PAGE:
Darlene Mayes, 73, has been arrested after authorities broke up the grandmother's drug ring. She was found with nearly $300,000 in cash and four pounds of marijuana, along with several firearms in the home.
Bobby Floyd, police chief in Vinta, Oklahoma, told The Daily that Mayes had been responsible for supplying at least 40 percent of the community's drugs. The ring extended all the way to Arkansas, Kansas, and part of Missouri.
"We feel like it was coming in from all over, and we think this is a real good arrest," Sheriff Jimmy Scooter told kjrh.com. "We think we really put a big dent in the drug trade in Northeastern Oklahoma."
Authorities had been watching Mayes and her family for months before finally making the bust.
"From what we gathered, there were people running around selling for her," Floyd told The Daily. "Nobody dealt directly with her."
Police were shocked to discover bags of marijuana throughout the house, along with two guns. However, the $300,000 in cash hidden under a bed was perhaps the most surprising discovery.
"I raised the mattress up and there was money," Floyd said. "Our intelligence didn't say that she had cash, just product."
According to Floyd, the Mayes family had been in operation for nearly two decades.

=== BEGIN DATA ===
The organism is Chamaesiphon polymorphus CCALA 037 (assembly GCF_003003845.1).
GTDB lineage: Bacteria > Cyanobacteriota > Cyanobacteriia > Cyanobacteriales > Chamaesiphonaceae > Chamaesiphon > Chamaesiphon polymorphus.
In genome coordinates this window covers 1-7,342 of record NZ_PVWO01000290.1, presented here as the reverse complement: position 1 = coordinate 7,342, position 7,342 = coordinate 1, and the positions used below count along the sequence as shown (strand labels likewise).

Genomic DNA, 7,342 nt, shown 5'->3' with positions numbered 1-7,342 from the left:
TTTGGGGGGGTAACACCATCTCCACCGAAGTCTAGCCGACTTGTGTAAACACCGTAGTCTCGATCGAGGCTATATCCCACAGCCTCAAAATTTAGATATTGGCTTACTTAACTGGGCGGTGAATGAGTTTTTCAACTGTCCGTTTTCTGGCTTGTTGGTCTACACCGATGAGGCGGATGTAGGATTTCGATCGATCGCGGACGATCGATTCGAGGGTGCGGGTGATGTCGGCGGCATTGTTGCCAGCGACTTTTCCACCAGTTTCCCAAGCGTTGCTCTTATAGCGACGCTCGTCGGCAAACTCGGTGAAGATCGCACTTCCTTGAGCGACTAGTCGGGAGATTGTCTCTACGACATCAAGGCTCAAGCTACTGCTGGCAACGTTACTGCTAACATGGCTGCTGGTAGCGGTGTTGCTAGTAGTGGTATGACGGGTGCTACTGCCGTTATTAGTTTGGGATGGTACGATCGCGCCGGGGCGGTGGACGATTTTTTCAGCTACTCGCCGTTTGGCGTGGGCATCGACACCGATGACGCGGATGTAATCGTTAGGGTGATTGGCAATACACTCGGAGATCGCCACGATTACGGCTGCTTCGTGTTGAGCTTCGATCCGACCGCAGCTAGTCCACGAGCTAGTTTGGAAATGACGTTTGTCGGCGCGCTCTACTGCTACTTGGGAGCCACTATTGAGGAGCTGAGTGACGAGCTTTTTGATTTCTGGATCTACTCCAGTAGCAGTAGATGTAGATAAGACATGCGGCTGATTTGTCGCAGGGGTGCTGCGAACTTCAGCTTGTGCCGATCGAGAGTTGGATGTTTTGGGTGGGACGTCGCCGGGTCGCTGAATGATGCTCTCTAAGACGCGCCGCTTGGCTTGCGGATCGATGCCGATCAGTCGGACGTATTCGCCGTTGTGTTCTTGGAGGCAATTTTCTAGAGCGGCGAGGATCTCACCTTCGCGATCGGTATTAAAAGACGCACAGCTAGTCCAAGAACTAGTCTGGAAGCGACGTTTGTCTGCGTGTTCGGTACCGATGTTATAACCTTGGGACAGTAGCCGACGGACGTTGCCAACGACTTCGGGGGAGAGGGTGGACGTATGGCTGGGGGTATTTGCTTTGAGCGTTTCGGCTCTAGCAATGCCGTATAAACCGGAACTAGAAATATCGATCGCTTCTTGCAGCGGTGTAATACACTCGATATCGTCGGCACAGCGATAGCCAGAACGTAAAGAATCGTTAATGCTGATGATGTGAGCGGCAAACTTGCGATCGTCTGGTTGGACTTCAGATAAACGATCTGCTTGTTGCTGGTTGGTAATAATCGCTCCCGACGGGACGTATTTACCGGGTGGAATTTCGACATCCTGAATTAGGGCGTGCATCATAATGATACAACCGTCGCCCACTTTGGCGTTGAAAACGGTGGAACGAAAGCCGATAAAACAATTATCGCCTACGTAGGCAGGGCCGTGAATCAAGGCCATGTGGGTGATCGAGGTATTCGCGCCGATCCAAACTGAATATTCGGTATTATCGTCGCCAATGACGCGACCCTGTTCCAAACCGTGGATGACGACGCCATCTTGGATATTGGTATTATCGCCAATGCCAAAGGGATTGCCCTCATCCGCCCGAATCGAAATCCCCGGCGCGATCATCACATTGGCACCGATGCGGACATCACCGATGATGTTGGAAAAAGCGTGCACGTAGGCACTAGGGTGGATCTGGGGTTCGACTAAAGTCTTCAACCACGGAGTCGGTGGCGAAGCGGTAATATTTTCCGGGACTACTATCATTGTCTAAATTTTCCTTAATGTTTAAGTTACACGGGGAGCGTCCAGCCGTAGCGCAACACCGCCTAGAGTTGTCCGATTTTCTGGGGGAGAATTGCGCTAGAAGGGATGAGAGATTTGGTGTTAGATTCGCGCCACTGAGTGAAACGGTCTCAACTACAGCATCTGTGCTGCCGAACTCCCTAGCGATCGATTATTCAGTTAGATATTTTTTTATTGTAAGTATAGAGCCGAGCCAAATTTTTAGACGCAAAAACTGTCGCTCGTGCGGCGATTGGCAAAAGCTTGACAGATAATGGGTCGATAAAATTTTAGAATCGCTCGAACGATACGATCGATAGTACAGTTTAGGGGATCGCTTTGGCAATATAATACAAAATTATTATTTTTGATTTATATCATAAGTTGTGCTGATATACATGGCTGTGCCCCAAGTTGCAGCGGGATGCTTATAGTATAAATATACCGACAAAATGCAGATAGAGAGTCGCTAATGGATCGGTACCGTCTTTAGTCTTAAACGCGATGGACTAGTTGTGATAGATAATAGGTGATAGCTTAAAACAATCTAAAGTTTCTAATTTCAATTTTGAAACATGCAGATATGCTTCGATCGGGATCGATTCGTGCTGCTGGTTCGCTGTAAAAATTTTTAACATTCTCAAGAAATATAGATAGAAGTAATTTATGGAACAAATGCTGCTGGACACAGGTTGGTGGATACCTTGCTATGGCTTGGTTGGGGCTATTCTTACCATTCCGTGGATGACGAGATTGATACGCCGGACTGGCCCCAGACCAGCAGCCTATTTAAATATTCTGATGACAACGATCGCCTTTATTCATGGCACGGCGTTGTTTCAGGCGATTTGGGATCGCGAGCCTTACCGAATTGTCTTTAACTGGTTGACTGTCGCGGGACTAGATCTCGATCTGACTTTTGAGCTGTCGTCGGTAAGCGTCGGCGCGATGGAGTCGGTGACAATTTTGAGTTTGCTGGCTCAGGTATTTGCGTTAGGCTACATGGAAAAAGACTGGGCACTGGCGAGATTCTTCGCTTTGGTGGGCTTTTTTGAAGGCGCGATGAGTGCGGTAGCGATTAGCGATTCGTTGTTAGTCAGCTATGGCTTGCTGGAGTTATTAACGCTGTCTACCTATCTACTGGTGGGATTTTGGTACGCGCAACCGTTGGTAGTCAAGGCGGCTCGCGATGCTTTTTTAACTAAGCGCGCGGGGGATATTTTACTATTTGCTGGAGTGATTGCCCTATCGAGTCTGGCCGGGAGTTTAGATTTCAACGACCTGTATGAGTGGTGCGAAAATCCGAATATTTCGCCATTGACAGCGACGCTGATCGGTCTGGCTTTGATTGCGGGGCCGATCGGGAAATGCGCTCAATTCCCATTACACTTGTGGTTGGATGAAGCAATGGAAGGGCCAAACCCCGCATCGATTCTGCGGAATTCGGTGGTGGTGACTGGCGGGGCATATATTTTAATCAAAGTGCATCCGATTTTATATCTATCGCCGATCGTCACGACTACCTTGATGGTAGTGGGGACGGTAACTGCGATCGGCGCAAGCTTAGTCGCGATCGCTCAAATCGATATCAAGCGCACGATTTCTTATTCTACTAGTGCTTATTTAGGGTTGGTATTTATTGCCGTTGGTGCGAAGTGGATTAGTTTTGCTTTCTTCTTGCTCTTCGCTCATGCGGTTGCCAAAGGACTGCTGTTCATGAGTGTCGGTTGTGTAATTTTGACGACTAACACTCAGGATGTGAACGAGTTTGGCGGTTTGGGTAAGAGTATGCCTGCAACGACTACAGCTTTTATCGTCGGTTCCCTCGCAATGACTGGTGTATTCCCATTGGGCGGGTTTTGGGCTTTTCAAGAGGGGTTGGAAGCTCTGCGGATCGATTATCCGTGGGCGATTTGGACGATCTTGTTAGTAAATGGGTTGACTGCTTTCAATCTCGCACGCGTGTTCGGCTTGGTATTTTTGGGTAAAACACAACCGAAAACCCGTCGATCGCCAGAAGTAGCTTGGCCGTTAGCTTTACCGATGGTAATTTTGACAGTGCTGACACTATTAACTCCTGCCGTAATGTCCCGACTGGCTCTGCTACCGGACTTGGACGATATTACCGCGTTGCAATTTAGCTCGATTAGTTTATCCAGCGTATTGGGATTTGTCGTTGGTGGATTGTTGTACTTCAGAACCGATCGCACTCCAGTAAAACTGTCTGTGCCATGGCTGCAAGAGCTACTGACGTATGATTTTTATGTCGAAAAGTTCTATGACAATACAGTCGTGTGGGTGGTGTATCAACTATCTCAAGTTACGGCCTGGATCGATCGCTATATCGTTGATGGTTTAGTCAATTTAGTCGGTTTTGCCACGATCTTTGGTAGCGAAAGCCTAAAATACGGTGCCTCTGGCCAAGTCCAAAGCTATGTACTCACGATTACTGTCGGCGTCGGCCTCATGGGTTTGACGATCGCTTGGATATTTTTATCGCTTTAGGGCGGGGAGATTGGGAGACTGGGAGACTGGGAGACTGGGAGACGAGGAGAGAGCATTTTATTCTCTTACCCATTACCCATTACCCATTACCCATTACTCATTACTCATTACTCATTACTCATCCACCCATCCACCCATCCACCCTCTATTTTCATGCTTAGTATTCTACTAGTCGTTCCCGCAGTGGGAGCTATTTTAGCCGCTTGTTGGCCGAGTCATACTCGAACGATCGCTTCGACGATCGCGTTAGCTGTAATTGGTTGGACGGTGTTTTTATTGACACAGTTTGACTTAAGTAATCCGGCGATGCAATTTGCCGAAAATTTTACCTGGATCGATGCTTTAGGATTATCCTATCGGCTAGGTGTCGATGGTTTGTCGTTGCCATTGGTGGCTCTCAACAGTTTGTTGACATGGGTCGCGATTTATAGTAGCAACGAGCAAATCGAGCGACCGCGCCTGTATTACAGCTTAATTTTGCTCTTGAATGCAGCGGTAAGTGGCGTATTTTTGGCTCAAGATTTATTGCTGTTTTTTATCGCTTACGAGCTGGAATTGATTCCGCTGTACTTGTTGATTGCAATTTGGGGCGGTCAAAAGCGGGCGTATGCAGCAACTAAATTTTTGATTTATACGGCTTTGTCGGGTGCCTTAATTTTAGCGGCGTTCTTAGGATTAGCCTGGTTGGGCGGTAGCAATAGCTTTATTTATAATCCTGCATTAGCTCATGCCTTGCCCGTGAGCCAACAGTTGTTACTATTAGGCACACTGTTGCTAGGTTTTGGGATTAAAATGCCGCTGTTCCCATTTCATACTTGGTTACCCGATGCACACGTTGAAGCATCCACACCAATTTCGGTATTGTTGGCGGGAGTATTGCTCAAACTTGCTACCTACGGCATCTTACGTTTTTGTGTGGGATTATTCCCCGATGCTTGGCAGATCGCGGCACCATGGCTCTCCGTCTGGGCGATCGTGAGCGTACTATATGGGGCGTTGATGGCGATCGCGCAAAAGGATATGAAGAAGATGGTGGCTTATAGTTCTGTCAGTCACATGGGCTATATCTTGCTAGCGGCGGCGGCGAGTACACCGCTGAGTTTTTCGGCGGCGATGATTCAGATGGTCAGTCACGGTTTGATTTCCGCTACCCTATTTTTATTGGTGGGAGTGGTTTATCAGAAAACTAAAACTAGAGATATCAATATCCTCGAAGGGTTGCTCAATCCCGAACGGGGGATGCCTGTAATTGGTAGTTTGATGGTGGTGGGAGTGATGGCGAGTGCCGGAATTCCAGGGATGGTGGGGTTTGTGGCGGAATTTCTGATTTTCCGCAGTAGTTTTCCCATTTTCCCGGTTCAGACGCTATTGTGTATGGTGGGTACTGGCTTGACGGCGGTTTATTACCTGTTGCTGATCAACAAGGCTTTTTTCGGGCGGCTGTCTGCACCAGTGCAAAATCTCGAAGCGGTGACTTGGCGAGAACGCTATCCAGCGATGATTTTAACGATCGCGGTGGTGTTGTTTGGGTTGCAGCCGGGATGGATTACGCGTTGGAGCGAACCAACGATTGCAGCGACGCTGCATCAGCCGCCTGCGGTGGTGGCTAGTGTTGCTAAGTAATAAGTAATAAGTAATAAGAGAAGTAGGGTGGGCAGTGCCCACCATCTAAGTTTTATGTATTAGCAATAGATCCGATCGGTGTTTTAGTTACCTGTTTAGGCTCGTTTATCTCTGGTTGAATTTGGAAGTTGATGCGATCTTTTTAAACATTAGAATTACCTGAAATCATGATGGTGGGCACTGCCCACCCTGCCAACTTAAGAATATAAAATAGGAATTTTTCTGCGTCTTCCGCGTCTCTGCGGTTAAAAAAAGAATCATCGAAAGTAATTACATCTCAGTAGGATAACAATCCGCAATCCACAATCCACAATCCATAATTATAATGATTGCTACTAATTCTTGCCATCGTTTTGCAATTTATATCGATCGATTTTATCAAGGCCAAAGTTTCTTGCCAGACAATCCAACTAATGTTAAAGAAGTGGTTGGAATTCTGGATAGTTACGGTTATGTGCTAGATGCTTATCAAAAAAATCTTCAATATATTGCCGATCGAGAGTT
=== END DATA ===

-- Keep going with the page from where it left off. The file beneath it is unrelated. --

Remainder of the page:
"From everything I've gathered, they're going to be looking for a new supplier in the area," he said of the community's drug-ring leaders.
Darlene Mayes faces charges of possession of marijuana with intent to distribute, possession of a firearm in commission of a felony, and keeping a home where drugs were kept and sold. If convicted, she faces a severe fine and jail time.
"She knew exactly what she was doing and exactly who she's profiting from," Mark Woodward, spokesman for the Oklahoma Bureau of Narcotics told The Daily. "She's old enough to know what she's doing and know that she's responsible for her actions," he added.
The money found in the raid will be divided among the Craig County Sheriff's Office, Vinita Police Department and the Craig County District Attorney's office in order to combat drug sales.
"It helps with the equipment," Floyd told kjrh.com. "It helps send my guys to proper schooling. We do a lot of continuing education, and we really focus on drug interdiction. By ourselves, we can do the job. But when we are together, we are really strong and efficient," he explained.